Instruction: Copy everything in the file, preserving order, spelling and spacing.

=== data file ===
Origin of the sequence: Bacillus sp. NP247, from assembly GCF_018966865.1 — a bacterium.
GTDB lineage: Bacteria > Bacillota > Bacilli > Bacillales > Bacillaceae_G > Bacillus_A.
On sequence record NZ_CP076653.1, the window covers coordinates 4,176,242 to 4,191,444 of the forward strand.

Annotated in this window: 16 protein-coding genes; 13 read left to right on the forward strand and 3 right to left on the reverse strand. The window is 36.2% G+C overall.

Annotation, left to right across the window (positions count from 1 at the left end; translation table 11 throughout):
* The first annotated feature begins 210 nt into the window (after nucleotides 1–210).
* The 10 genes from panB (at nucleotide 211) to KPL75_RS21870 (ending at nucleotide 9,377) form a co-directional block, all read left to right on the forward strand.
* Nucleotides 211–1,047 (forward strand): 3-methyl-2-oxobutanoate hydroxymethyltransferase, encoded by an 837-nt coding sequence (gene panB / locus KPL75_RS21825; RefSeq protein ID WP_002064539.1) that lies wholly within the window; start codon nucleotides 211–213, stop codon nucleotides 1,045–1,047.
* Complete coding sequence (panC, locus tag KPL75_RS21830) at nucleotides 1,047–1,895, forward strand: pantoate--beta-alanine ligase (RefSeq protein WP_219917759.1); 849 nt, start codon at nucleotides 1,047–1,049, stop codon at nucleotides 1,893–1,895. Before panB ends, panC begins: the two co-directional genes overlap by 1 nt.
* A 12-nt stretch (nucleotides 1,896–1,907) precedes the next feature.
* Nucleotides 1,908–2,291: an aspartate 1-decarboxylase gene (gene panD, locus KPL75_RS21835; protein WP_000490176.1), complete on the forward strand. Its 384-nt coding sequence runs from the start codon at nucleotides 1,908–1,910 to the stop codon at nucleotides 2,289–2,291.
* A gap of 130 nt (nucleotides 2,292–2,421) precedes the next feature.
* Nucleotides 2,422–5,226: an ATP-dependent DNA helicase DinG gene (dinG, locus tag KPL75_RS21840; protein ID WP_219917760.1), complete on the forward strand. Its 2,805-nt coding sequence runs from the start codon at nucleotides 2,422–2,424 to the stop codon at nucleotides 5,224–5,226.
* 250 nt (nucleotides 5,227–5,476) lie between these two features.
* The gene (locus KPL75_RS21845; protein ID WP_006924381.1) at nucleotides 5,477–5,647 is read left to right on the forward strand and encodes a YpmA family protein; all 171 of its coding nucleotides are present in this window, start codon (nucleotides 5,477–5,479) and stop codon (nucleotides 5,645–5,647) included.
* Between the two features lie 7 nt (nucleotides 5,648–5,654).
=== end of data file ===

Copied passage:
Origin of the sequence: Bacillus sp. NP247, from assembly GCF_018966865.1 — a bacterium.
GTDB lineage: Bacteria > Bacillota > Bacilli > Bacillales > Bacillaceae_G > Bacillus_A.
On sequence record NZ_CP076653.1, the window covers coordinates 4,176,242 to 4,191,444 of the forward strand.

Annotated in this window: 16 protein-coding genes; 13 read left to right on the forward strand and 3 right to left on the reverse strand. The window is 36.2% G+C overall.

Annotation, left to right across the window (positions count from 1 at the left end; translation table 11 throughout):
* The first annotated feature begins 210 nt into the window (after nucleotides 1–210).
* The 10 genes from panB (at nucleotide 211) to KPL75_RS21870 (ending at nucleotide 9,377) form a co-directional block, all read left to right on the forward strand.
* Nucleotides 211–1,047 (forward strand): 3-methyl-2-oxobutanoate hydroxymethyltransferase, encoded by an 837-nt coding sequence (gene panB / locus KPL75_RS21825; RefSeq protein ID WP_002064539.1) that lies wholly within the window; start codon nucleotides 211–213, stop codon nucleotides 1,045–1,047.
* Complete coding sequence (panC, locus tag KPL75_RS21830) at nucleotides 1,047–1,895, forward strand: pantoate--beta-alanine ligase (RefSeq protein WP_219917759.1); 849 nt, start codon at nucleotides 1,047–1,049, stop codon at nucleotides 1,893–1,895. Before panB ends, panC begins: the two co-directional genes overlap by 1 nt.
* A 12-nt stretch (nucleotides 1,896–1,907) precedes the next feature.
* Nucleotides 1,908–2,291: an aspartate 1-decarboxylase gene (gene panD, locus KPL75_RS21835; protein WP_000490176.1), complete on the forward strand. Its 384-nt coding sequence runs from the start codon at nucleotides 1,908–1,910 to the stop codon at nucleotides 2,289–2,291.
* A gap of 130 nt (nucleotides 2,292–2,421) precedes the next feature.
* Nucleotides 2,422–5,226: an ATP-dependent DNA helicase DinG gene (dinG, locus tag KPL75_RS21840; protein ID WP_219917760.1), complete on the forward strand. Its 2,805-nt coding sequence runs from the start codon at nucleotides 2,422–2,424 to the stop codon at nucleotides 5,224–5,226.
* 250 nt (nucleotides 5,227–5,476) lie between these two features.
* The gene (locus KPL75_RS21845; protein ID WP_006924381.1) at nucleotides 5,477–5,647 is read left to right on the forward strand and encodes a YpmA family protein; all 171 of its coding nucleotides are present in this window, start codon (nucleotides 5,477–5,479) and stop codon (nucleotides 5,645–5,647) included.
* Between the two features lie 7 nt (nucleotides 5,648–5,654).